High performance friction-type bearings for seismic isolation
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Seismic isolation is effective in protecting both structural and non-structural elements during earthquakes. One of the most commonly used base-isolation systems is the friction pendulum system (FPS). It provides excellent re-centering and large energy dissipation capacities. Despite these benefits, FPSs are rarely used in the U.S. for several reasons. Out of many one may identify, the required peer review process and the conservativeness of the existing design guideline make the implementation of the technology somewhat less economically appealing. More critically, it is a well-known dilemma that FPS can only be designed to achieve optimal performance for one level of ground shaking. A possible answer to this challenge is to use "passive-adaptive" devices, including multiple friction pendulum systems and the recently proposed Variable Friction Systems (VFSs). While providing sufficient protection (usually life safety) during a maximum considered earthquake, these systems can still effectively isolate the structure during a service level earthquake, resulting in lower seismic demands on the supported structure and its non-structural components compared to a fixed-based building. However, the development of VFSs is still in early stage, and the performance of structures isolated with such systems is uncertain. Another recently identified challenge in designing isolation systems is the potential for large magnitude and long period earthquakes, in particular, the magnitude-9 (M9) earthquake in Cascadia Subduction Zone. The results obtained from recent numerical simulations indicated that this type of earthquake may be particularly detrimental for structures with fundamental periods of vibration of 1.0 second or larger. This finding may be particularly relevant for base-isolated structures, which tend to be characterized by large effective periods. However, such systems have not been included in the studies conducted thus far, and the effect of the simulated M9 earthquake on their performance remains unclear. To address the aforementioned knowledge gaps that are limiting the implementation of friction-type seismic isolation systems, this dissertation aims to: (i) develop an analysis, modeling, and design framework for structures isolated with VFSs; and (ii) evaluate how ground motions with different characteristics impact the performance and analysis of friction-type seismic isolation systems.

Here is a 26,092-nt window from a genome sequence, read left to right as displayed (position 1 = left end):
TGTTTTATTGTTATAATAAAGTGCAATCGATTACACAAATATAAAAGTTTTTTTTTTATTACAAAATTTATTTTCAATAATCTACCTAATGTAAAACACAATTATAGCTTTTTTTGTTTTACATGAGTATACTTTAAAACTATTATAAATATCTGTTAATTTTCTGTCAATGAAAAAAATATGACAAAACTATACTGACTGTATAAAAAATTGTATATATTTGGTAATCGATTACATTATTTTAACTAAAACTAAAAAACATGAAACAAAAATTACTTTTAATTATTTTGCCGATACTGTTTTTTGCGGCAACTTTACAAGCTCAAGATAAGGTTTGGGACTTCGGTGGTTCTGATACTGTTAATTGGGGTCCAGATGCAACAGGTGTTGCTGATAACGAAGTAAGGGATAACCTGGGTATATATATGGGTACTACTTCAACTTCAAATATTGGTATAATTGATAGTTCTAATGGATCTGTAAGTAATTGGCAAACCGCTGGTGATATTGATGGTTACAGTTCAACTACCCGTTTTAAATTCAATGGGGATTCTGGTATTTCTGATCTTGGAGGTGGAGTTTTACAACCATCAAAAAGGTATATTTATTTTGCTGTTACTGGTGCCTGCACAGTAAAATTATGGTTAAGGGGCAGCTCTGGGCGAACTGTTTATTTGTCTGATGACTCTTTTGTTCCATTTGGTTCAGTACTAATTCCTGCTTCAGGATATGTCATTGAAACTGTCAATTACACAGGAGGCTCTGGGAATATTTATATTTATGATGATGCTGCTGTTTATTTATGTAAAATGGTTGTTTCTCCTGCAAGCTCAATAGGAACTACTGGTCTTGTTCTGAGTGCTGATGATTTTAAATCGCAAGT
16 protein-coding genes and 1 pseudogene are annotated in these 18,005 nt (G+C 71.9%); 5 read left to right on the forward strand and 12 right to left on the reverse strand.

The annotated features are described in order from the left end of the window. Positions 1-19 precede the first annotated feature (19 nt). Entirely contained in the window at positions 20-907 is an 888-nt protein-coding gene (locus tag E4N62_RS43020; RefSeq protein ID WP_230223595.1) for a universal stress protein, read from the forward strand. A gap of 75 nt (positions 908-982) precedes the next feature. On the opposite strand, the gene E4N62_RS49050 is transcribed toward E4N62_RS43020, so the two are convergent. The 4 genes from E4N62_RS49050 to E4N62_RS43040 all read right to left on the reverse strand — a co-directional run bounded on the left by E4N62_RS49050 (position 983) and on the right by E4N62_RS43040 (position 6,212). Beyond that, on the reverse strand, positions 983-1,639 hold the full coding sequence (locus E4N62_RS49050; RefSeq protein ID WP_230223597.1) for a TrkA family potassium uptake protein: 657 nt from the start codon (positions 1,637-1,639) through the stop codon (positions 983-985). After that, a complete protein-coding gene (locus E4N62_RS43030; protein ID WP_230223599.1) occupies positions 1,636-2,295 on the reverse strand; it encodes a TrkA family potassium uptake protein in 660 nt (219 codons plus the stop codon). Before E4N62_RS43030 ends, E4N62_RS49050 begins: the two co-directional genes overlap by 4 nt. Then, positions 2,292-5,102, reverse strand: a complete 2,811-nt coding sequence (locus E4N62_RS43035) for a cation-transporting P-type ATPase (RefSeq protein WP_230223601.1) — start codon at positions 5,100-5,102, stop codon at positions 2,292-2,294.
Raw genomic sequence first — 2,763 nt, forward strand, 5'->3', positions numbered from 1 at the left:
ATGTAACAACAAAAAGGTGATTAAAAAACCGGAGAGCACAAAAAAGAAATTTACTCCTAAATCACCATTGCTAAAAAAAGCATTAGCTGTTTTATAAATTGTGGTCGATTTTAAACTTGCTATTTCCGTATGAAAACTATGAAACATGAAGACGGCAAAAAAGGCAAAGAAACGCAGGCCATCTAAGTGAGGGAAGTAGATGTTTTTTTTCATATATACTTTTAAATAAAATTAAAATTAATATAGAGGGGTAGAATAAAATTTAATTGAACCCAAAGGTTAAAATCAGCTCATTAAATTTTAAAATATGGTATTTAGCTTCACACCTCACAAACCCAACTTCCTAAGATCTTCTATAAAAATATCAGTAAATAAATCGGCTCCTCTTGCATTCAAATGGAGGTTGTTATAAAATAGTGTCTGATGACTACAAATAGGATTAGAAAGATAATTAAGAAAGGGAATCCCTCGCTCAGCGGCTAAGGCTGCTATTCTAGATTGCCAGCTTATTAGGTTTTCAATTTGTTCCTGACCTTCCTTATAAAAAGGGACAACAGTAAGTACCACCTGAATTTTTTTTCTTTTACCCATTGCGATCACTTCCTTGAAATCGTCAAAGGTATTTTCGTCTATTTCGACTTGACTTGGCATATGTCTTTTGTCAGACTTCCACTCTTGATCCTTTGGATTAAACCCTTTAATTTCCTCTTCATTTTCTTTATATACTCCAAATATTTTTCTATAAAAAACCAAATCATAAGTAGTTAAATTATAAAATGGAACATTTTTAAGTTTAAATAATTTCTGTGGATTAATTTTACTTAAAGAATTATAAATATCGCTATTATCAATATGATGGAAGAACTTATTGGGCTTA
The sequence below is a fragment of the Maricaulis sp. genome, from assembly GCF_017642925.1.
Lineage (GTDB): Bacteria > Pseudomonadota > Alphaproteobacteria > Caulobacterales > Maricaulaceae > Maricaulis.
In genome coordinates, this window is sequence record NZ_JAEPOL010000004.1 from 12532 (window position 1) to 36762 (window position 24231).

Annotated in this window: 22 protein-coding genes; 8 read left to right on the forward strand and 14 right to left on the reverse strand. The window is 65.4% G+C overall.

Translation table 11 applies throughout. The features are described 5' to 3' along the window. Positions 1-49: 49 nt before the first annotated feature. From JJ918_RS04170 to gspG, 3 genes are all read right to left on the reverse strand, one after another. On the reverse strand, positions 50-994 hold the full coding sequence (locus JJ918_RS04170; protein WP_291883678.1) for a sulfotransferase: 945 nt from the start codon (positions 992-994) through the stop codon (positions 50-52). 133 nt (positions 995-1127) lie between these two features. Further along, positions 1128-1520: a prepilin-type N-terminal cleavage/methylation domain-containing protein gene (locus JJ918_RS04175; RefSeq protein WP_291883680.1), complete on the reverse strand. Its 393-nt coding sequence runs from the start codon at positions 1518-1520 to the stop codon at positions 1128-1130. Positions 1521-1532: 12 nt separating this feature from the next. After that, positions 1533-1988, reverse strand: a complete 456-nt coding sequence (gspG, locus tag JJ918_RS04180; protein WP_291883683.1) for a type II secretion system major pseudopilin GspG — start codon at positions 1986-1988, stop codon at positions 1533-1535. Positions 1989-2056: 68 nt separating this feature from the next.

- Civil engineering